Venture capitalists suggest that incumbent internet platforms create a kill zone around themselves, where any competing entrant is acquired quickly. Consequently, financing new startups becomes unprofitable. We construct a simple model that rationalises the existence of a kill zone. The price at which an acquisition is done depends on the number of customers the entrant platform can attract if it remains independent, which in turn depends on the number of apps that have adapted to the platform.
The prospect of a quick acquisition by the incumbent platform, however, reduces the app designers’ benefits from adaptation, making it harder for a technological superior entrant to acquire customers. This reduces the stand-alone price of the new entrant, decreasing the price at which they will be acquired, and thus reducing the incentives of VCs to finance their entry. We discuss the policy implications of this model.
Luigi Zingales’ research interests span from corporate governance to financial development, from political economy to the economic effects of culture. He co-developed the Financial Trust Index, which is designed to monitor the level of trust that Americans have toward their financial system. In addition to holding his position at Chicago Booth, Zingales is currently a faculty research fellow for the National Bureau of Economic Research, a research fellow for the Centre for Economic Policy Research, and a fellow of the European Governance Institute. In 2014 he was the President of the American Finance Association. He is the co-host of the podcast Capitalisn’t.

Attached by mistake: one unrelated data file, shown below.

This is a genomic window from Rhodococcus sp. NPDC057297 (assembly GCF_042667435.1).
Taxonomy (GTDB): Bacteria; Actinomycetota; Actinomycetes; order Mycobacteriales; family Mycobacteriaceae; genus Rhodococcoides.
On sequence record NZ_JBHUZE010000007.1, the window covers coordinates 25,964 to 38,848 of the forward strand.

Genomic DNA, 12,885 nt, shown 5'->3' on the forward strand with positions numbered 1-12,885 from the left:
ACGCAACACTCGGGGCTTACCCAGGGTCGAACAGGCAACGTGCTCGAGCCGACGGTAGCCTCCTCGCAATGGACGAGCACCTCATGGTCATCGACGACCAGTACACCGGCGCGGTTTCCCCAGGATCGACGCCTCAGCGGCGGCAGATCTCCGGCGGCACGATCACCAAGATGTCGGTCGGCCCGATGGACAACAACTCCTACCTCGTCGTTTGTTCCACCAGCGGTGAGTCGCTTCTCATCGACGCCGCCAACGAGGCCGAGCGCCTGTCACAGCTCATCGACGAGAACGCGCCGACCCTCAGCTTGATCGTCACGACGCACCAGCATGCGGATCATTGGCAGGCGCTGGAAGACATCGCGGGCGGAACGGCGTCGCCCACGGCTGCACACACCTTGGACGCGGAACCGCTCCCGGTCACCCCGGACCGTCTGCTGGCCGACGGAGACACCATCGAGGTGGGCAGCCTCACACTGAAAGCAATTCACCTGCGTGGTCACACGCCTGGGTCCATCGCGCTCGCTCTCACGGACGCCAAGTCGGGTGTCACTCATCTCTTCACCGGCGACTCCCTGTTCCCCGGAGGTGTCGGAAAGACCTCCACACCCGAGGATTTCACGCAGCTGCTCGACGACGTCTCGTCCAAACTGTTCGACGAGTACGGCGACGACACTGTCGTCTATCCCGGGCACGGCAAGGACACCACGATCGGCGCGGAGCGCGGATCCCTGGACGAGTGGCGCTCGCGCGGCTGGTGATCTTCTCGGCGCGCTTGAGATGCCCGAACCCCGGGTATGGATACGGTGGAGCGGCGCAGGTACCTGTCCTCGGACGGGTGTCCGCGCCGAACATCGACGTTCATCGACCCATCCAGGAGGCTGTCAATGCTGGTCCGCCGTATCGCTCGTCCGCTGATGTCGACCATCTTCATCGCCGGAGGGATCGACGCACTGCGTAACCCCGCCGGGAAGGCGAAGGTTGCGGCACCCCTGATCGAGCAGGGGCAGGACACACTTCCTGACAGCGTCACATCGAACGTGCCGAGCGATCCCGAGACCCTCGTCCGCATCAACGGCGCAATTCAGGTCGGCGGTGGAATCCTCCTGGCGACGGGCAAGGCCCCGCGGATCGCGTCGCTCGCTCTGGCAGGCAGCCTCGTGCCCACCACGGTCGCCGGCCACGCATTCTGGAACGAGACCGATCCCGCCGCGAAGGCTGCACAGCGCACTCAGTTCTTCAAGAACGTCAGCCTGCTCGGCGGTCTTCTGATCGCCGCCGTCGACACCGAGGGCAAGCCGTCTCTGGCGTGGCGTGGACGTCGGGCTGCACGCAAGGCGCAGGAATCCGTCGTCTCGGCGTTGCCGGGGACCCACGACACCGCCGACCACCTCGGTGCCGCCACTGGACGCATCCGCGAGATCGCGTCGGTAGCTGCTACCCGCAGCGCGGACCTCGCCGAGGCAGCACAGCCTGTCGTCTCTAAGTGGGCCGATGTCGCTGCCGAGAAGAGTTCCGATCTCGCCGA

In July 2015 he became the director of the Stigler Center at the University of Chicago which he is refocusing on promoting and diffusing research on regulatory capture and the various distortions that special interest groups impose on capitalism.
His research has earned him the 2003 Bernácer Prize for the best young European financial economist. His work has been published in the major economic and finance journals, but he has publications also in Science and the Proceedings of the National Academy of Science.
His book, ‘Saving Capitalism from Capitalists’, coauthored with Raghuram G. Rajan, has been acclaimed as “one of the most powerful defenses of the free market ever written” by Bruce Bartlett of National Review Online. Of his latest book, ‘A Capitalism for the People: Recapturing the Lost Genius of American Prosperity’, the Financial Times has written “Zingales’ fundamental diagnosis is right.”
Born in Italy, Zingales carries with him a civic passion and the belief that economists should not just interpret the world, they should change it for the better. Commenting on his method of teaching on a few very important lessons rather than a myriad of details, Zingales says, “Twenty years from now they might have forgotten all the details of my course, but hopefully they will not have forgotten the way of thinking.” Zingales received a bachelor’s degree in economics summa cum laude from University Bocconi in Italy in 1987 and a PhD in economics from the Massachusetts Institute of Technology in 1992. He joined the Chicago Booth faculty in 1992.
In addition to teaching and researching, Zingales enjoys travelling to developing countries.
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